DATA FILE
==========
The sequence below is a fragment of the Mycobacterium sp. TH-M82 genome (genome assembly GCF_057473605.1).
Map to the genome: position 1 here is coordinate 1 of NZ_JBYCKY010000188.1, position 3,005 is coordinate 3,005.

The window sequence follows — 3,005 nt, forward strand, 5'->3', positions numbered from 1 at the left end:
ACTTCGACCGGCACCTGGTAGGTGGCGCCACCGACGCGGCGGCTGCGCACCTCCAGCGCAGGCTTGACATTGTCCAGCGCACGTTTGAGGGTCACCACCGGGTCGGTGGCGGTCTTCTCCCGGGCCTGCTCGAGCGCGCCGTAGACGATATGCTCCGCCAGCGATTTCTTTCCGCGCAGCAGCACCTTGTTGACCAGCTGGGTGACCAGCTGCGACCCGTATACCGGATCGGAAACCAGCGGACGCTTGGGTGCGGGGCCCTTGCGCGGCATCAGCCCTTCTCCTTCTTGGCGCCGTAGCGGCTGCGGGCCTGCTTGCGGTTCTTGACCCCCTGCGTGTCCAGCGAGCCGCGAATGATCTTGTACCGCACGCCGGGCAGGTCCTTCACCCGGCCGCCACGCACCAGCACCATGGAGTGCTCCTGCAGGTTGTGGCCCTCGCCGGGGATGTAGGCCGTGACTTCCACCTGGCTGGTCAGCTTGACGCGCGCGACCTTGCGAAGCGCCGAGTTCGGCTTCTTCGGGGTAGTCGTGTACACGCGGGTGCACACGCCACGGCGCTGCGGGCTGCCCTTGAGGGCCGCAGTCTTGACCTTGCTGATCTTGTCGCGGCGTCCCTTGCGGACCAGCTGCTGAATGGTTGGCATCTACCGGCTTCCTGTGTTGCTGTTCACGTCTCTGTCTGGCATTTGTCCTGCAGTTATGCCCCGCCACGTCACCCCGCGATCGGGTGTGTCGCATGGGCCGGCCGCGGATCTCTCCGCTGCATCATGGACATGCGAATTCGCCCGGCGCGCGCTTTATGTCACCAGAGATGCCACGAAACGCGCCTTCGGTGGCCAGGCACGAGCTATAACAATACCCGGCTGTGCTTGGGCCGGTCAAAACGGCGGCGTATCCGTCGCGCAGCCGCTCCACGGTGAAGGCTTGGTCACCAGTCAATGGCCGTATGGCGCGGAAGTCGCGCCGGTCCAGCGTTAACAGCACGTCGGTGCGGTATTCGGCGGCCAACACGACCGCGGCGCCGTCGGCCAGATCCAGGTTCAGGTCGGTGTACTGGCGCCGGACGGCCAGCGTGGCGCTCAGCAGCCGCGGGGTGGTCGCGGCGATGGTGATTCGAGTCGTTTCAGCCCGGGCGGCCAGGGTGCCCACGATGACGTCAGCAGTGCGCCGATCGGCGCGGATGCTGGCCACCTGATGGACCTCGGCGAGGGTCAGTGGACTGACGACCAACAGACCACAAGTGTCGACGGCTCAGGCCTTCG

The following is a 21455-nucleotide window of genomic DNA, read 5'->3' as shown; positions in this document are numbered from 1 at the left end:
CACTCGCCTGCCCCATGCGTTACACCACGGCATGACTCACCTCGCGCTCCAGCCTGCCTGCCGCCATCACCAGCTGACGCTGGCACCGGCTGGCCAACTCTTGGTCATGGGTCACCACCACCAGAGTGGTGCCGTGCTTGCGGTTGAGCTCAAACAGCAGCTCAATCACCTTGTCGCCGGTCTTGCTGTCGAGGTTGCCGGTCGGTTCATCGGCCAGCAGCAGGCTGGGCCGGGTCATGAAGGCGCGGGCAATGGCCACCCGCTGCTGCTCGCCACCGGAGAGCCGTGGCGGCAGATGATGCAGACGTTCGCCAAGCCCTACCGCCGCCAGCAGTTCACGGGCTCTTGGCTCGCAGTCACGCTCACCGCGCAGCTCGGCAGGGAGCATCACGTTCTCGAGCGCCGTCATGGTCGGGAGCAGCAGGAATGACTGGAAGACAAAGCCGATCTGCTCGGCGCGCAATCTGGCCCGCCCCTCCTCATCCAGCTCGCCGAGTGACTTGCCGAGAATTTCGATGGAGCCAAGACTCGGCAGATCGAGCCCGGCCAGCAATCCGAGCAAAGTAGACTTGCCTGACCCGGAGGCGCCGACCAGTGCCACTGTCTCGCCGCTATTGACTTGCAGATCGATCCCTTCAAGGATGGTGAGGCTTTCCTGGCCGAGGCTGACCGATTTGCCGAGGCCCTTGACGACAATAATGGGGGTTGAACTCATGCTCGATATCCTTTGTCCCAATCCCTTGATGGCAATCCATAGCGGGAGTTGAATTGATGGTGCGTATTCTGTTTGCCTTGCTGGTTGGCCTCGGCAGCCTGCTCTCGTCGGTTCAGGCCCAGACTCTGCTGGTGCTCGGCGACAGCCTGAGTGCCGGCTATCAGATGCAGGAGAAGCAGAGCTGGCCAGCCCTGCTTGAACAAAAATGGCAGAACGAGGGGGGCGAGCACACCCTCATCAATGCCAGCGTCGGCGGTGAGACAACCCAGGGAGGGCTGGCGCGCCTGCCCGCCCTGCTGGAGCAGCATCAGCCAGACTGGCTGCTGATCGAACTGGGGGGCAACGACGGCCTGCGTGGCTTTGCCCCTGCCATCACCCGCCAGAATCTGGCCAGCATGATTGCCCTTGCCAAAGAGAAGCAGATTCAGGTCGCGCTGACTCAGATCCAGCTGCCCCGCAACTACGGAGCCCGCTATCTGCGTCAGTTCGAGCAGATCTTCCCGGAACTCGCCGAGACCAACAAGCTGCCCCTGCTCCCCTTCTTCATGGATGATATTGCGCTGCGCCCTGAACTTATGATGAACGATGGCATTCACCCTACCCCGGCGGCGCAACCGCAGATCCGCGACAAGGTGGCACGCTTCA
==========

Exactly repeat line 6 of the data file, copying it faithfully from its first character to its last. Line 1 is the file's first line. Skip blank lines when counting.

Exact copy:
CACTCGCCTGCCCCATGCGTTACACCACGGCATGACTCACCTCGCGCTCCAGCCTGCCTGCCGCCATCACCAGCTGACGCTGGCACCGGCTGGCCAACTCTTGGTCATGGGTCACCACCACCAGAGTGGTGCCGTGCTTGCGGTTGAGCTCAAACAGCAGCTCAATCACCTTGTCGCCGGTCTTGCTGTCGAGGTTGCCGGTCGGTTCATCGGCCAGCAGCAGGCTGGGCCGGGTCATGAAGGCGCGGGCAATGGCCACCCGCTGCTGCTCGCCACCGGAGAGCCGTGGCGGCAGATGATGCAGACGTTCGCCAAGCCCTACCGCCGCCAGCAGTTCACGGGCTCTTGGCTCGCAGTCACGCTCACCGCGCAGCTCGGCAGGGAGCATCACGTTCTCGAGCGCCGTCATGGTCGGGAGCAGCAGGAATGACTGGAAGACAAAGCCGATCTGCTCGGCGCGCAATCTGGCCCGCCCCTCCTCATCCAGCTCGCCGAGTGACTTGCCGAGAATTTCGATGGAGCCAAGACTCGGCAGATCGAGCCCGGCCAGCAATCCGAGCAAAGTAGACTTGCCTGACCCGGAGGCGCCGACCAGTGCCACTGTCTCGCCGCTATTGACTTGCAGATCGATCCCTTCAAGGATGGTGAGGCTTTCCTGGCCGAGGCTGACCGATTTGCCGAGGCCCTTGACGACAATAATGGGGGTTGAACTCATGCTCGATATCCTTTGTCCCAATCCCTTGATGGCAATCCATAGCGGGAGTTGAATTGATGGTGCGTATTCTGTTTGCCTTGCTGGTTGGCCTCGGCAGCCTGCTCTCGTCGGTTCAGGCCCAGACTCTGCTGGTGCTCGGCGACAGCCTGAGTGCCGGCTATCAGATGCAGGAGAAGCAGAGCTGGCCAGCCCTGCTTGAACAAAAATGGCAGAACGAGGGGGGCGAGCACACCCTCATCAATGCCAGCGTCGGCGGTGAGACAACCCAGGGAGGGCTGGCGCGCCTGCCCGCCCTGCTGGAGCAGCATCAGCCAGACTGGCTGCTGATCGAACTGGGGGGCAACGACGGCCTGCGTGGCTTTGCCCCTGCCATCACCCGCCAGAATCTGGCCAGCATGATTGCCCTTGCCAAAGAGAAGCAGATTCAGGTCGCGCTGACTCAGATCCAGCTGCCCCGCAACTACGGAGCCCGCTATCTGCGTCAGTTCGAGCAGATCTTCCCGGAACTCGCCGAGACCAACAAGCTGCCCCTGCTCCCCTTCTTCATGGATGATATTGCGCTGCGCCCTGAACTTATGATGAACGATGGCATTCACCCTACCCCGGCGGCGCAACCGCAGATCCGCGACAAGGTGGCACGCTTCA